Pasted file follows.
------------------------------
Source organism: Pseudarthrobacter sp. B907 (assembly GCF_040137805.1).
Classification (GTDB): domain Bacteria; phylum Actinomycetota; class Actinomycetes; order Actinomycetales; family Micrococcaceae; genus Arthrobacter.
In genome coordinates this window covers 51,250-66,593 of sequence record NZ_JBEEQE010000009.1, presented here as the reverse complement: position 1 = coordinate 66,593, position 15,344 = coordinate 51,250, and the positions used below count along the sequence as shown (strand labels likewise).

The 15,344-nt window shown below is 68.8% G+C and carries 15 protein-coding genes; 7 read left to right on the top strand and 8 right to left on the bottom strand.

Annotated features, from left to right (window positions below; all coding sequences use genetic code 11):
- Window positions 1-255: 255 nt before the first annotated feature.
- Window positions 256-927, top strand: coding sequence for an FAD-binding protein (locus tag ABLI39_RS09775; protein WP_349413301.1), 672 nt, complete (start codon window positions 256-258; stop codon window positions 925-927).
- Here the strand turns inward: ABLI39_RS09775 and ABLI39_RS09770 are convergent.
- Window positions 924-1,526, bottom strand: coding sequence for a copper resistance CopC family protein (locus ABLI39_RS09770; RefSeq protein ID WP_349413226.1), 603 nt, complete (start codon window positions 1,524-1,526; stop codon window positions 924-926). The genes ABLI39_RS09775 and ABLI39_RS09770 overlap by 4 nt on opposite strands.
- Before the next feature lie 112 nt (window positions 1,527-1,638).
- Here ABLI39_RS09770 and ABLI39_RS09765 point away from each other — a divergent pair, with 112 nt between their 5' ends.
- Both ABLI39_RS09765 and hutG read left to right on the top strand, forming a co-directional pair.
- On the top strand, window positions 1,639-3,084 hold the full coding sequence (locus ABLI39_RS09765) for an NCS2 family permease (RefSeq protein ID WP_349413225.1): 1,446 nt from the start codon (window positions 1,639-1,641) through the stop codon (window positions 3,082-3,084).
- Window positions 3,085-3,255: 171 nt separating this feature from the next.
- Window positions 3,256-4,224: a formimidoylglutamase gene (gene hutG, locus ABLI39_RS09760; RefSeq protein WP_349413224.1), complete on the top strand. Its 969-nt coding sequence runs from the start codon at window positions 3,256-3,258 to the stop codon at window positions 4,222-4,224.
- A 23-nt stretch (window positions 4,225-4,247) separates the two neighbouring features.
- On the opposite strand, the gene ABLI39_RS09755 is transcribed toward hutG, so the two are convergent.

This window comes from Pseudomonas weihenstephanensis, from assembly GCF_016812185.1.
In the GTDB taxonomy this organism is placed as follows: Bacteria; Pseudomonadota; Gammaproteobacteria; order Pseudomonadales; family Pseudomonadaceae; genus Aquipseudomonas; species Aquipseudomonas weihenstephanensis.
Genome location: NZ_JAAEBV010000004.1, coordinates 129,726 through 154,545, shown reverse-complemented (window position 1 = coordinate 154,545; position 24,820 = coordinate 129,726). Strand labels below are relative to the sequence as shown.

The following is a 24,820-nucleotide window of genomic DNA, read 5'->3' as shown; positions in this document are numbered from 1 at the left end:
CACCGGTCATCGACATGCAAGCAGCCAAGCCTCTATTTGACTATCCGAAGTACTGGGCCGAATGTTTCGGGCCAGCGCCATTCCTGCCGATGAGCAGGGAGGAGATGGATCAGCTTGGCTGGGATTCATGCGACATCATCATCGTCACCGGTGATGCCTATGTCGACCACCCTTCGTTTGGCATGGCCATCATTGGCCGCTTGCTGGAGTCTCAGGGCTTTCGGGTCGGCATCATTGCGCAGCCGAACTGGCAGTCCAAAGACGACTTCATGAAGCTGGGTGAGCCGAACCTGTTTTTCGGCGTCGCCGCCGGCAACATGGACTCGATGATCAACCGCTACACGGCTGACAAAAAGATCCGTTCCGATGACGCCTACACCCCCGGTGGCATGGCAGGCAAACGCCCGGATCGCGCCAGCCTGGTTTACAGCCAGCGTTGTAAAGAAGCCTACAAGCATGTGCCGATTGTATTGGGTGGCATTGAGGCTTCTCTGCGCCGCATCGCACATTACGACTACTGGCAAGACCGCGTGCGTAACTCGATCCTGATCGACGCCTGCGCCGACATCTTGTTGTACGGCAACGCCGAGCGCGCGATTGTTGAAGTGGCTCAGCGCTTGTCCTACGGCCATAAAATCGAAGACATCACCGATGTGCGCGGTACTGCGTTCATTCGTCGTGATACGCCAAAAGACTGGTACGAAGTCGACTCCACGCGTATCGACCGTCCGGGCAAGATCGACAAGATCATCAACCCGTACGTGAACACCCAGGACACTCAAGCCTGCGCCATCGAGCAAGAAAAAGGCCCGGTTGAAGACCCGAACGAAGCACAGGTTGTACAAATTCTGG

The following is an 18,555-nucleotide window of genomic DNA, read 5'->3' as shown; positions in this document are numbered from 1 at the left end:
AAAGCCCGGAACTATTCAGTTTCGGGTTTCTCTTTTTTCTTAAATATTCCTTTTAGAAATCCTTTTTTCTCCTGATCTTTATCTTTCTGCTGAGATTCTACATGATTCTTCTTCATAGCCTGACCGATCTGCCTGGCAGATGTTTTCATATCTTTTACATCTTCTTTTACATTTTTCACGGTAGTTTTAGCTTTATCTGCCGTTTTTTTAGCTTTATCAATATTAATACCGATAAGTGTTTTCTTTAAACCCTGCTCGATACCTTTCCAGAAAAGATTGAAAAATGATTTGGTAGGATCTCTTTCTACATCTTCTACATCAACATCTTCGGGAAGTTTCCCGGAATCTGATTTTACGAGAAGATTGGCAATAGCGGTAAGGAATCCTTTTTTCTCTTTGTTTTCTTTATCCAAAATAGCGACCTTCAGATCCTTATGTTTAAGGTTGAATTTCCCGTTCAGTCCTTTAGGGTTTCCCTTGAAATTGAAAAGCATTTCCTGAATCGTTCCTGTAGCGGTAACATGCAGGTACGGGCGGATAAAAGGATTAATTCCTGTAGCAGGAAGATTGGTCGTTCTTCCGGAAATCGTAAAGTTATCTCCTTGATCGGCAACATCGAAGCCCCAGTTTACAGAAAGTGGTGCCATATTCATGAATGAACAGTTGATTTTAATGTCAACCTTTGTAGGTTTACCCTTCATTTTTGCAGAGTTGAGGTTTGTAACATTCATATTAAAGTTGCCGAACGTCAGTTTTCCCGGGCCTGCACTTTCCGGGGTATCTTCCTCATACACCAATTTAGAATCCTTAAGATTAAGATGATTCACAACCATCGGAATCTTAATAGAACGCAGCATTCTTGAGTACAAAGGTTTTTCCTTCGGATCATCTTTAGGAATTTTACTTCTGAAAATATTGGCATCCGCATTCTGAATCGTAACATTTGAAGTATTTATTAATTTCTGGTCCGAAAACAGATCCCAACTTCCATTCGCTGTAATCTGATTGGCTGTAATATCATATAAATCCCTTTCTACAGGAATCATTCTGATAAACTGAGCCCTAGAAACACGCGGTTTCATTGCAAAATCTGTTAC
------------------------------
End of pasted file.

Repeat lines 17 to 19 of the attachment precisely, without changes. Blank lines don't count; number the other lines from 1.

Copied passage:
- On the opposite strand, the gene ABLI39_RS09755 is transcribed toward hutG, so the two are convergent.

This window comes from Pseudomonas weihenstephanensis, from assembly GCF_016812185.1.
In the GTDB taxonomy this organism is placed as follows: Bacteria; Pseudomonadota; Gammaproteobacteria; order Pseudomonadales; family Pseudomonadaceae; genus Aquipseudomonas; species Aquipseudomonas weihenstephanensis.